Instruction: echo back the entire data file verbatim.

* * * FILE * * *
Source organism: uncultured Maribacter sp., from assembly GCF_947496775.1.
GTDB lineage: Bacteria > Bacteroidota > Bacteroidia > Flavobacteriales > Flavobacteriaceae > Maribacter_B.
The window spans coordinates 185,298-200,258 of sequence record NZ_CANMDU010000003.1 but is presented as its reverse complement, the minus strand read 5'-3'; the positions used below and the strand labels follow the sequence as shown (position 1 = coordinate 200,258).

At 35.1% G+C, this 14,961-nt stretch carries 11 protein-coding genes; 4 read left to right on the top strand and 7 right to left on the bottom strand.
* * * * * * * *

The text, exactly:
Source organism: uncultured Maribacter sp., from assembly GCF_947496775.1.
GTDB lineage: Bacteria > Bacteroidota > Bacteroidia > Flavobacteriales > Flavobacteriaceae > Maribacter_B.
The window spans coordinates 185,298-200,258 of sequence record NZ_CANMDU010000003.1 but is presented as its reverse complement, the minus strand read 5'-3'; the positions used below and the strand labels follow the sequence as shown (position 1 = coordinate 200,258).

At 35.1% G+C, this 14,961-nt stretch carries 11 protein-coding genes; 4 read left to right on the top strand and 7 right to left on the bottom strand.